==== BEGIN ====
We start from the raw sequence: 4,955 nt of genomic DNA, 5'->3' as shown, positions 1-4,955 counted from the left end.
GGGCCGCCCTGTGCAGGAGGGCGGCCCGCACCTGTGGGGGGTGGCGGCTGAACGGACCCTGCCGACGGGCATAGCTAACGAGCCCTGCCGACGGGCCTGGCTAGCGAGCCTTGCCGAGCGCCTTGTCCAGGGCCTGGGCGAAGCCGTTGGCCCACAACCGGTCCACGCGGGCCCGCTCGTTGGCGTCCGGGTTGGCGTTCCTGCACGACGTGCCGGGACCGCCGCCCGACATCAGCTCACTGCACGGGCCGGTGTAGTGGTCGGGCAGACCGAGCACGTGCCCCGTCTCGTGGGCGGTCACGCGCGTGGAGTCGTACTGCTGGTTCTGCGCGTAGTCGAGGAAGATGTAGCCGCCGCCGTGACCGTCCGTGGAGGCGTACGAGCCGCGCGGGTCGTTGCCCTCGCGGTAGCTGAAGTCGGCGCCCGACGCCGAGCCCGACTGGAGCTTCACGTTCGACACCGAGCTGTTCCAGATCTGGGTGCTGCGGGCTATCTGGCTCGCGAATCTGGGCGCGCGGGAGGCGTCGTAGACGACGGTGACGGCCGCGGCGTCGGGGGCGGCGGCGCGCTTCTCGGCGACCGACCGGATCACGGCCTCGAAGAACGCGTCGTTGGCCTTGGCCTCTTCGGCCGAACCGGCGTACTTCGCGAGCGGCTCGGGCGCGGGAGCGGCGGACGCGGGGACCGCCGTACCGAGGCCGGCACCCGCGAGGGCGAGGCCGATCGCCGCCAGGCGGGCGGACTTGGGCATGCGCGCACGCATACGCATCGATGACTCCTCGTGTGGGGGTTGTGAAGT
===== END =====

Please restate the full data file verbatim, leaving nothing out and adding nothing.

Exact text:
We start from the raw sequence: 4,955 nt of genomic DNA, 5'->3' as shown, positions 1-4,955 counted from the left end.
GGGCCGCCCTGTGCAGGAGGGCGGCCCGCACCTGTGGGGGGTGGCGGCTGAACGGACCCTGCCGACGGGCATAGCTAACGAGCCCTGCCGACGGGCCTGGCTAGCGAGCCTTGCCGAGCGCCTTGTCCAGGGCCTGGGCGAAGCCGTTGGCCCACAACCGGTCCACGCGGGCCCGCTCGTTGGCGTCCGGGTTGGCGTTCCTGCACGACGTGCCGGGACCGCCGCCCGACATCAGCTCACTGCACGGGCCGGTGTAGTGGTCGGGCAGACCGAGCACGTGCCCCGTCTCGTGGGCGGTCACGCGCGTGGAGTCGTACTGCTGGTTCTGCGCGTAGTCGAGGAAGATGTAGCCGCCGCCGTGACCGTCCGTGGAGGCGTACGAGCCGCGCGGGTCGTTGCCCTCGCGGTAGCTGAAGTCGGCGCCCGACGCCGAGCCCGACTGGAGCTTCACGTTCGACACCGAGCTGTTCCAGATCTGGGTGCTGCGGGCTATCTGGCTCGCGAATCTGGGCGCGCGGGAGGCGTCGTAGACGACGGTGACGGCCGCGGCGTCGGGGGCGGCGGCGCGCTTCTCGGCGACCGACCGGATCACGGCCTCGAAGAACGCGTCGTTGGCCTTGGCCTCTTCGGCCGAACCGGCGTACTTCGCGAGCGGCTCGGGCGCGGGAGCGGCGGACGCGGGGACCGCCGTACCGAGGCCGGCACCCGCGAGGGCGAGGCCGATCGCCGCCAGGCGGGCGGACTTGGGCATGCGCGCACGCATACGCATCGATGACTCCTCGTGTGGGGGTTGTGAAGT